MENLO PARK, CA — In full-blown damage control mode following Wednesday’s scathing New York Times investigation, Facebook has stopped working with Definers Public Affairs, the Washington firm that reportedly pushed negative content about the platform’s critics and competitors.

In a statement Thursday, Facebook gave no reason for severing ties with Definers. It simultaneously disputed the Times’ sweeping report, which exposed Definers for targeting anti-Facebook activists, competing tech companies and members of the Senate Intelligence Committee that grilled Mark Zuckerberg earlier this year on issues including data privacy.

“The New York Times is wrong to suggest that we ever asked Definers to pay for or write articles on Facebook’s behalf — or to spread misinformation. Our relationship with Definers was well known by the media — not least because they have on several occasions sent out invitations to hundreds of journalists about important press calls on our behalf. Definers did encourage members of the press to look into the funding of ‘Freedom from Facebook,’ an anti-Facebook organization. The intention was to demonstrate that it was not simply a spontaneous grassroots campaign, as it claimed, but supported by a well-known critic of our company. To suggest that this was an anti-Semitic attack is reprehensible and untrue,” the online statement said.

“We’ve acknowledged publicly on many occasions — including before Congress –—that we were too slow to spot Russian interference on Facebook, as well as other misuse. But in the two years since the 2016 Presidential election, we’ve invested heavily in more people and better technology to improve safety and security on our services. While we still have a long way to go, we’re proud of the progress we have made in fighting misinformation, removing bad content and preventing foreign actors from manipulating our platform,” it said.

Facebook’s relationship with Definers could have lasting implications. US Sen. Amy Klobuchar, the Minnesota Democrat who was named as a target of Definers’ lobbying campaign, said she would be seeking details from Facebook and the Justice Department, as such activities could raise campaign finance issues.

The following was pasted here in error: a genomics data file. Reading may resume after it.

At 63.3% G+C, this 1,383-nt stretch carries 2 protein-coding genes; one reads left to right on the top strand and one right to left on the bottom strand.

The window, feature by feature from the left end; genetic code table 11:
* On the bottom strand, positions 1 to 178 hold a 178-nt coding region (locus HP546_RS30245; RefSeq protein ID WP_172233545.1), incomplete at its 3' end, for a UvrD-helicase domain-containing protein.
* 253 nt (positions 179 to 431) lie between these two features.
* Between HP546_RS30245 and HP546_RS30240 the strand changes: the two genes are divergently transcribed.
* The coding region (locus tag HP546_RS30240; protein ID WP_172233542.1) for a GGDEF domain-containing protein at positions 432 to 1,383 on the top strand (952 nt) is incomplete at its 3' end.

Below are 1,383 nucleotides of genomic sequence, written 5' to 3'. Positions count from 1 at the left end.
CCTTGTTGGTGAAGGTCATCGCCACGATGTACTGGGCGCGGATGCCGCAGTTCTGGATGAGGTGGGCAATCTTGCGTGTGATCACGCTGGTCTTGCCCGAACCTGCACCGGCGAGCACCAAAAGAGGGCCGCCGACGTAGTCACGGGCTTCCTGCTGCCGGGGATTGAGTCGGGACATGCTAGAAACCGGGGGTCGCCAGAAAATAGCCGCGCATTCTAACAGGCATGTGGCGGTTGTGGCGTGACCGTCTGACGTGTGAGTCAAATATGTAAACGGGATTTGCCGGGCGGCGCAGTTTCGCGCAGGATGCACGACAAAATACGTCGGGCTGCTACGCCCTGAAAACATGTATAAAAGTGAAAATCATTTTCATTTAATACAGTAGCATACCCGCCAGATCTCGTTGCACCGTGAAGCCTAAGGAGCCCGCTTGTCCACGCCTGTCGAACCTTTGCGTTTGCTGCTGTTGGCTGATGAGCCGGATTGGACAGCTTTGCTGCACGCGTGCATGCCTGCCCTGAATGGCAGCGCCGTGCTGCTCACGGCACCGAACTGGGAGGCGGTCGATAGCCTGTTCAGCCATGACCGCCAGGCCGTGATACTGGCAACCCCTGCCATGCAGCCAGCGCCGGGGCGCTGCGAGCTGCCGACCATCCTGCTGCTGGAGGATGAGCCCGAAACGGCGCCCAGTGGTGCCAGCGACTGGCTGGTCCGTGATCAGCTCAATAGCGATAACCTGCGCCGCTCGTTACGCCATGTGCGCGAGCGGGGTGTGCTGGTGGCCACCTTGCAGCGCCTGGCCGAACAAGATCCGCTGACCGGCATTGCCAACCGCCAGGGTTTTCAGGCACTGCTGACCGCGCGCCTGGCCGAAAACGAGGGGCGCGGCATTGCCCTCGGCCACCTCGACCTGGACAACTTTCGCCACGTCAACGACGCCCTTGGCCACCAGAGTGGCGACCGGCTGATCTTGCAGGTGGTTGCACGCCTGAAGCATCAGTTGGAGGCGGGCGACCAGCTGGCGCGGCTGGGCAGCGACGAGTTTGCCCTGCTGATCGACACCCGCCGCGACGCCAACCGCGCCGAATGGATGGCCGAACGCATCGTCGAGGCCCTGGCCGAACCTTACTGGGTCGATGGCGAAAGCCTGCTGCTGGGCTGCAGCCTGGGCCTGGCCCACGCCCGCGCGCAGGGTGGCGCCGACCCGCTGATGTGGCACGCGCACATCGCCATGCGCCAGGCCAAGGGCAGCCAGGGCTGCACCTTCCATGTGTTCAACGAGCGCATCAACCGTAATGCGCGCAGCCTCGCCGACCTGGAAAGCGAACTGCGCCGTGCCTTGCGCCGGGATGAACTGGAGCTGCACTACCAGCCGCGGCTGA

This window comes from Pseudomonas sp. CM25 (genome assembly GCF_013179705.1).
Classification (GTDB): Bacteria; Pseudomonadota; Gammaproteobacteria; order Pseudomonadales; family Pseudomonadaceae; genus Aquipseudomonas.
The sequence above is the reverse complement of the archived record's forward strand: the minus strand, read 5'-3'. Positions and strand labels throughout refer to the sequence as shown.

Richard Levick, CEO of his eponymous Washington firm, said the work that came out of Facebook’s relationship with Definers underscores a bigger leadership problem the company has, particularly when it comes to managing crises. “The first rule of crisis is fix the problem not spin,” said Levick.

“Their strategy cannot be continue to attack their adversaries,” said Levick, adding that Facebook’s move dispelling negative content is directly opposed to the tenets of free speech. “They cannot be the largest platform for the First Amendment while simultaneously trying to harm the speech of those who criticize you."

Severing its ties with Definers was just one component of Facebook’s attempt to mitigate the damage caused by the Times’ months-long investigation, based on interviews with 50 people, into its handling of crises from Russian meddling and proliferation of hate speech to the Cambridge Analytica data scandal.The company said the Times's report included "inaccuracies" surrounding its response to Russian election meddling, publication of hate speech and commitment to fighting fake news.

Regardless, Levick said that while Facebook may not have overtly encouraged the misdoings that have led to its recent spate of crises, it is incumbent upon its leaders to proactively maintain control of how the platform is used.

"Facebook's intent is not to do harm. We appreciate that," Levick said. "But the very fact of the matter is 2.2 billion people, one third of the planet, use its network and … they may be turning the human race into The Borg all connected by the singular platform."